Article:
But what if it actually is their natural movement and this is considered acceptable? What will be the physical future of the offspring of these stallions. Also, is it possible for them to maintain their quality of walk?

This was discussed in the stands as the now 4-year old stallions, who passed their performance test, were shown under saddle and the Novice stallion competition took place. The marks for the walk often exceeded 7 whereas also I could see the 4-takt rhythm was simply not there. Jokes were made about a potential Specsavers advertisement involving the KWPN judges.

Despite all the questions and issues my mind was boggling with, when I left the big arena in Den Bosch, I still felt excited about my visit.The KWPN is an organic organisation always in movement, always trying to improve, always open to new ideas whereas the past has proven that the KWPN is capable to change direction when things don't work out the way they hoped. Long may it last.... 



Top picture: Heraut, accepted by the studbook in 1946

Bottom: Igor, by Apache out of a Vivaldi mare qualified this year for the performance test and won the championship





09Aug 15

BEF Futurity: can it be the future?

It's not my strong point to be up to date with all that happens in the competition, showing and breeding world. First of all I'm quite happy to stay in my bubble as a dressage trainer. Secondly, I'm still trying to grasp the gradual, however major, changes and approach the KWPN has made in the last twenty or so years in my home country, The Netherlands. This year's visit to the Dutch stallion show made me realize how very much I had lost touch since I moved to Cornwall. Here in the UK, as initially a breeder, I had my hands full trying to work through all the different possibilities of registering my youngsters and was very confused indeed; the HIS, the British Warmblood Society, the Database and more. All with great intentions but so much choice, not to mention the showing of horses, with no other use than that, at agricultural shows.

On Friday I decided to pay a visit to the Tall Trees Arena in Cornwall for a maiden Futurity Evaluation experience. I was surprised by the fact that for a long time I was the only spectator, listening to a very well-spoken judge, with microphone, representing a panel of three. I would have expected more interest. My visit was partly out of a professional interest and partly to start the search for a youngster for a pupil. This seemed to me a good way to see and meet serious breeders presenting their young horses, at the same time figuring out what the Futurity is all about.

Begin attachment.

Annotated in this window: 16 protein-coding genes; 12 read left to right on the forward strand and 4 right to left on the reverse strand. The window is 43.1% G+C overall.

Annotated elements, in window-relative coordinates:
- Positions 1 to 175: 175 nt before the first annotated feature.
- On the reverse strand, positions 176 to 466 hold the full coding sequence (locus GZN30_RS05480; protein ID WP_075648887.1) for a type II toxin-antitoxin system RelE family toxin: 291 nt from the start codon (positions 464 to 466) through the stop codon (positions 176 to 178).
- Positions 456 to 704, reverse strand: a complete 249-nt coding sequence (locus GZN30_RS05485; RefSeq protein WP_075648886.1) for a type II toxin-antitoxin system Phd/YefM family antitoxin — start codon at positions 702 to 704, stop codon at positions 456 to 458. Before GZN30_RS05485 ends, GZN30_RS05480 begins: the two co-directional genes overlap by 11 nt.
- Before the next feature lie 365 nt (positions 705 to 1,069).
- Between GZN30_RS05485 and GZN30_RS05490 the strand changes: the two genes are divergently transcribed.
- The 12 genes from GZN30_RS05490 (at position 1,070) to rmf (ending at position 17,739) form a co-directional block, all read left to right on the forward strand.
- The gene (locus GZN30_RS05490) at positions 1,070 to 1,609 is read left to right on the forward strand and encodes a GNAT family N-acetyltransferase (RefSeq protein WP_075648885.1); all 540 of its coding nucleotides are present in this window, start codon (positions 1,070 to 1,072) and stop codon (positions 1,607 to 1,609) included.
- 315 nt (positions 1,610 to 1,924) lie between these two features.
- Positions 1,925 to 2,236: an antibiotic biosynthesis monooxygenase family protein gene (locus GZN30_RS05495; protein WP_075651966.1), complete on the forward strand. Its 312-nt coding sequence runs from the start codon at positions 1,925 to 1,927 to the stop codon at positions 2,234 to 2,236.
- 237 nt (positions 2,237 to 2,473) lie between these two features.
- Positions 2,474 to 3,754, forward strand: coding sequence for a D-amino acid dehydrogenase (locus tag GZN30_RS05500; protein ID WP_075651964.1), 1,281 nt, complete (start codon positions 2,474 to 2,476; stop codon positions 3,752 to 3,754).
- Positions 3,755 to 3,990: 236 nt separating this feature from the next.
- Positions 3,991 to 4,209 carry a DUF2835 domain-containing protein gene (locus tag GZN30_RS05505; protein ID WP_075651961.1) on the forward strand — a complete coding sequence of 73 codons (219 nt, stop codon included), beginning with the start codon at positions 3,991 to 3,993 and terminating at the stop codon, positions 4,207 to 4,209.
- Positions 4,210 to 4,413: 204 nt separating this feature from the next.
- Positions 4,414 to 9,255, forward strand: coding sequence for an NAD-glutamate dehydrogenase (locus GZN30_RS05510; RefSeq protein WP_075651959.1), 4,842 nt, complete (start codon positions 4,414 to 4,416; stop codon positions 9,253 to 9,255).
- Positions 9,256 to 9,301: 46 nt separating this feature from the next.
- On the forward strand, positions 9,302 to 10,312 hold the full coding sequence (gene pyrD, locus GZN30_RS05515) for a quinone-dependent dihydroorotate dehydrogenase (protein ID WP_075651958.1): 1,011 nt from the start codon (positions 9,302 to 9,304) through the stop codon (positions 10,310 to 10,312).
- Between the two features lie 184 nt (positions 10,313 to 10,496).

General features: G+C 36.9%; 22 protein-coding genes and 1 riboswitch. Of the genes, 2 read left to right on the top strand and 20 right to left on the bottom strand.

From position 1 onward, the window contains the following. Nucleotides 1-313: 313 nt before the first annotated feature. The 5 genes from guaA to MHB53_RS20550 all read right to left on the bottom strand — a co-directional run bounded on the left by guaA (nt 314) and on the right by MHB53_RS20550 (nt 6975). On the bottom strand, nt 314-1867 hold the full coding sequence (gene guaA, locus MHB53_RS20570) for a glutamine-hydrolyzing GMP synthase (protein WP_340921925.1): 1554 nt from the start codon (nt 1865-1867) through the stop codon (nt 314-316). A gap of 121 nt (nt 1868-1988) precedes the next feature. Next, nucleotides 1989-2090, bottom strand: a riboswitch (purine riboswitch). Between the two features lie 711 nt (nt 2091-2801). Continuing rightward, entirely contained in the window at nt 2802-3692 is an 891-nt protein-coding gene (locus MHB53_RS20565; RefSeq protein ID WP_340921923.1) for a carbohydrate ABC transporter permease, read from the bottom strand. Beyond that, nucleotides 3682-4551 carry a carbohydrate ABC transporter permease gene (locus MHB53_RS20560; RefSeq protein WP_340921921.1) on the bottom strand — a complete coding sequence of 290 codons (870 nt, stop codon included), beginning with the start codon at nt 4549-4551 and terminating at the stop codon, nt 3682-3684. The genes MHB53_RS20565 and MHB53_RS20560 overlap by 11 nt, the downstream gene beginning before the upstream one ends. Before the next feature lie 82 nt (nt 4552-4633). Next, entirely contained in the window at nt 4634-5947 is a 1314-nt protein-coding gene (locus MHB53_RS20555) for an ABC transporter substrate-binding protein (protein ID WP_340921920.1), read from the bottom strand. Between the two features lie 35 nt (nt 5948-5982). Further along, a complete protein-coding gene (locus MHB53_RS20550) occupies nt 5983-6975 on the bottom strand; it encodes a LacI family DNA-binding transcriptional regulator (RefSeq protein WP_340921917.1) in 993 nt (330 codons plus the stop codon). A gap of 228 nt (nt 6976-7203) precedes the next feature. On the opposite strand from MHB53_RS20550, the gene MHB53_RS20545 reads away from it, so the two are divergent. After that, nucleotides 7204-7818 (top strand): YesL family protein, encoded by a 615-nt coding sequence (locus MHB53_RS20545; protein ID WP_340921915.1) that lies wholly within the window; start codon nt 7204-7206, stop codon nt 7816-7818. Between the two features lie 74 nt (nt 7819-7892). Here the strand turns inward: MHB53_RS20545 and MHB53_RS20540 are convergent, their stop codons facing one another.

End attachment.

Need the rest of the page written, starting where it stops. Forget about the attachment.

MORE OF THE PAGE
The remarks of the judge about each individual horse reminded me very much of how it is done at the Warmblood grading shows in Holland. A clear explanation of the conformation, walk, trot and canter, a mark and a second, first or elite premium. The confusion set in when all of a sudden, smack in the middle of some very decent looking Warmblood foals, a pony appeared with her foal at foot. As the foal was looked upon as a dressage pony for the future it was considered suitable to be judged by the same standards. Then an Arabian mare came in with her foal, this time a prospect for endurance riding. After that more Warmblood foals.

I really did start to wonder how on earth the judges could keep their eye in as by now there was no consistency. The same panel was making decisions about five different types of horses. That must be rather difficult. Would it possibly make sense to have seen those at the beginning or end?

Some of the handling was very professional, some of it was not. Any horse needs a good runner who can keep up in a decent rhythm, so the horse gets every chance to show itself off. A good horse with a lot of action needs it even more so.

Am I too critical? No, actually, if I was now a breeder I would probably choose this system. Its all-inclusiveness of all sports horses is  a good idea. However, it could be more refined by having several different specialist judges panels. I would have a lane set up in order to make it easier for the one and two year-olds to show themselves off along the long side when shown loose. Also, I would show the one and two year-olds at least a pole on the ground, in order to see their attitude.